Smallest Country in the World: A Closer Look at the World’s Smallest Country

Height Comparison Team

The world is home to various countries, each unique in size, culture, and history. Among these, the smallest country in the world stands out not just for its diminutive size but for its immense cultural and historical significance.

Vatican City, an independent city-state enclaved within Rome, Italy, is the epitome of a micro-nation, covering a mere 0.49 square kilometers. Despite its tiny footprint, Vatican City wields significant influence, being the spiritual and administrative heart of the Roman Catholic Church.

It houses some of the most renowned religious and artistic treasures, including St. Peter’s Basilica, the Sistine Chapel, and the Vatican Museums. This smallest country in the world attracts millions of pilgrims and tourists annually, drawn by its profound religious heritage and unparalleled artistic masterpieces.

Join Height Comparison as we take a closer look at the smallest country in the world, uncovering its rich history and enduring legacy.

A Closer Look at the Smallest Country in the World

smallest country in the world

1. Vatican City

Area: 0.49 square kilometers (0.19 square miles)

Population: Approximately 800


The Vatican City is an independent city-state in Rome, Italy. It serves as the spiritual and administrative center of the Roman Catholic Church.

The Vatican is home to the Pope and numerous significant cultural and religious landmarks, including St. Peter’s Basilica, the Sistine Chapel, and the Vatican Museums.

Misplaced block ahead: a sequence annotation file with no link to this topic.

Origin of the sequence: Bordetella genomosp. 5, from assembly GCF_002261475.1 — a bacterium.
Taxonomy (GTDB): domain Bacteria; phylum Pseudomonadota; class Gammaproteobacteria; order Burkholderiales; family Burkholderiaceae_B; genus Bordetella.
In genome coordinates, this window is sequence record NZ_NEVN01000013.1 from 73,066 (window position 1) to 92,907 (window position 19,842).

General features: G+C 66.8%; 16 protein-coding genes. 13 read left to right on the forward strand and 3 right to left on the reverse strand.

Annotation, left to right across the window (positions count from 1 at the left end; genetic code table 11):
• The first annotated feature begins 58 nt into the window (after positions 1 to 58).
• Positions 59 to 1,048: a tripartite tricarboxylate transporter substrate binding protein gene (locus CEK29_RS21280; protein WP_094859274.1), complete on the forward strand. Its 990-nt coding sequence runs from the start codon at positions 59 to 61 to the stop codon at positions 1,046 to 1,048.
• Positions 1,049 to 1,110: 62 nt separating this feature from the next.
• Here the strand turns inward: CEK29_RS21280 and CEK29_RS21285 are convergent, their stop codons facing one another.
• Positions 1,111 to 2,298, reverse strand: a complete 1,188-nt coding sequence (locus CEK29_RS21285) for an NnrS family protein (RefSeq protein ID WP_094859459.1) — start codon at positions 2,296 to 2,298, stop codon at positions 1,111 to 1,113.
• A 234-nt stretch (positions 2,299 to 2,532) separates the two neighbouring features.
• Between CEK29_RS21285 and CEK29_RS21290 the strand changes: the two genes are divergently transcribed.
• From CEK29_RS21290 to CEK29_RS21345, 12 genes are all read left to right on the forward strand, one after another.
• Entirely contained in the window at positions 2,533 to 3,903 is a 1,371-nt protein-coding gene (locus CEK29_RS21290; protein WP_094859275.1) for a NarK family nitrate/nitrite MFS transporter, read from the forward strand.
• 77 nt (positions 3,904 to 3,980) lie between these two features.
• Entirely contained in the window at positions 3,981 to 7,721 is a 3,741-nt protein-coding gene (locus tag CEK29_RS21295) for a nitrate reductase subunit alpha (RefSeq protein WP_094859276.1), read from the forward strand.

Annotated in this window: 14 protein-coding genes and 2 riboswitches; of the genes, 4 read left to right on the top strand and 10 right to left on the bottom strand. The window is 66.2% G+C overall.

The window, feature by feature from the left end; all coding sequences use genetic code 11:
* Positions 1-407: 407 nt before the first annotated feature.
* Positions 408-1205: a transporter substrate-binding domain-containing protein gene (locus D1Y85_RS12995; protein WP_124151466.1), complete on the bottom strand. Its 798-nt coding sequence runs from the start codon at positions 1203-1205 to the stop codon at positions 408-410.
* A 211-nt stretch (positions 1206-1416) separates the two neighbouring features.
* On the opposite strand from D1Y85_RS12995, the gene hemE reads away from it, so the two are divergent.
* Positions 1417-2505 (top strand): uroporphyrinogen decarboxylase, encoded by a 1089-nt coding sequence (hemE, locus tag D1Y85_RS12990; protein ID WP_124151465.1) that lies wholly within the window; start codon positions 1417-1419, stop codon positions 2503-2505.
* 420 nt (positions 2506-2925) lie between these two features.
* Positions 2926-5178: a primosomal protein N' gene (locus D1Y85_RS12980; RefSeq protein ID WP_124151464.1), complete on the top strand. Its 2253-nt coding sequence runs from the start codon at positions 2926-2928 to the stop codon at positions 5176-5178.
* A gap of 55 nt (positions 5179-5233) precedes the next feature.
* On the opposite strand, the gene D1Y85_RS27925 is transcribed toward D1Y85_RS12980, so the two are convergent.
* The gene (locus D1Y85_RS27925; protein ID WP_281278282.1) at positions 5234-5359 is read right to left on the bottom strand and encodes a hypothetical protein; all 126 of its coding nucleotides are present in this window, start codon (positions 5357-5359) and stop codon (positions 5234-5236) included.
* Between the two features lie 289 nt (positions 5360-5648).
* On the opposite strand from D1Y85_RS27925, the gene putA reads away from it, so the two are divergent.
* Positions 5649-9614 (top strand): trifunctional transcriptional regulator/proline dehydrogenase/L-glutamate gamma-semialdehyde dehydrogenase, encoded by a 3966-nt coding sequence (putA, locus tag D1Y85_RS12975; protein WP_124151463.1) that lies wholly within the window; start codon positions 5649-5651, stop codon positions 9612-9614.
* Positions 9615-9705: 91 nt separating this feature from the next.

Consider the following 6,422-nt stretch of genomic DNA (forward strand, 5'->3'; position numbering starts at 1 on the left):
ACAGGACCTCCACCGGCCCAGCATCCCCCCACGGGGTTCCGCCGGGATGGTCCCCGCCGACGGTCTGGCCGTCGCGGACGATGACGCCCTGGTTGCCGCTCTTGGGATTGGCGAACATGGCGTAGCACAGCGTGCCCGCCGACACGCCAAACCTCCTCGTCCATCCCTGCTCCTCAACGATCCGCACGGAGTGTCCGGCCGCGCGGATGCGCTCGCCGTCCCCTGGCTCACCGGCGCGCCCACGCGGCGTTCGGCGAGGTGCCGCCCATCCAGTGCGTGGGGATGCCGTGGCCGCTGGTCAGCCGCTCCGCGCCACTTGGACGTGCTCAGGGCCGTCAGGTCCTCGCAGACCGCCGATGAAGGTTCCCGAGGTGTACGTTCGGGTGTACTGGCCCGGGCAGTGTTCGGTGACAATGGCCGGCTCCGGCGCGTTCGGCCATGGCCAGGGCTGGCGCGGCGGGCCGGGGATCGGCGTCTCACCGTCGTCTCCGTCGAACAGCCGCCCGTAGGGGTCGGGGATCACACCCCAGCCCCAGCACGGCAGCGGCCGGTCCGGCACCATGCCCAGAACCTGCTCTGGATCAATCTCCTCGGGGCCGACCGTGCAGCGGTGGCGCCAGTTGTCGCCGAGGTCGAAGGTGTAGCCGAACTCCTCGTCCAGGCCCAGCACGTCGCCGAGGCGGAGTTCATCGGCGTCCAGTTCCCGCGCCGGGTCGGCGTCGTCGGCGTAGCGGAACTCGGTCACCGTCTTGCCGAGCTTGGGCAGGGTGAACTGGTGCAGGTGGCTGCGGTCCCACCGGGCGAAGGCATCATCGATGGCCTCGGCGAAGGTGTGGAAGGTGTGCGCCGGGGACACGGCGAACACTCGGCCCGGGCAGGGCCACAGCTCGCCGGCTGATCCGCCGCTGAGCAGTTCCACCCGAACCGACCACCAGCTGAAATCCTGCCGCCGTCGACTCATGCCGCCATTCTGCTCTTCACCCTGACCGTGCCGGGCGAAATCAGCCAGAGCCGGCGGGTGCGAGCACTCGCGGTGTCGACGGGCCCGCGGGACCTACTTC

These sites house some of the world’s most famous artworks, such as Michelangelo’s Sistine Chapel ceiling and Pietà. The Vatican’s rich history, religious significance, and architectural marvels attract millions of visitors annually.

2. Monaco

Area: 2.02 square kilometers (0.78 square miles)

Population: Approximately 38,000


Monaco, nestled on the French Riviera, is renowned for its luxurious lifestyle, glamorous casinos, and the prestigious Monaco Grand Prix. The principality, ruled by the Grimaldi family since the 13th century, is a hub for the wealthy due to its favorable tax laws.

Landmarks include the Prince’s Palace, Monte Carlo Casino, and the Oceanographic Museum. Monaco’s stunning Mediterranean climate, high-end shopping, and vibrant nightlife make it a premier destination for the rich and famous.

3. Nauru

Area: 21 square kilometers (8.1 square miles)

Population: Approximately 10,000


Nauru is an island country in Micronesia, northeast of Australia. Known for its phosphate mining history, Nauru once had one of the highest per capita incomes in the world.

However, the depletion of phosphate resources has led to economic challenges and environmental degradation. Despite these issues, Nauru offers beautiful beaches and a warm, tropical climate. The country needs an official capital, with government offices across various districts.

4. Tuvalu

Area: 26 square kilometers (10 square miles)

Population: Approximately 11,000


Tuvalu is a Polynesian island nation in the Pacific Ocean. It comprises nine small islands and is known for its low elevation, which makes it highly vulnerable to rising sea levels due to climate change.

The economy relies on fishing, remittances from overseas workers, and revenue from its internet domain (.tv). Tuvalu’s pristine lagoons, coral reefs, and traditional culture attract a niche group of eco-tourists and researchers.

5. San Marino

Area: 61 square kilometers (24 square miles)

Population: Approximately 34,000


San Marino is an enclaved microstate surrounded by Italy. It was founded in AD 301 and claims to be the world’s oldest republic. San Marino boasts picturesque landscapes, medieval architecture, and a rich history.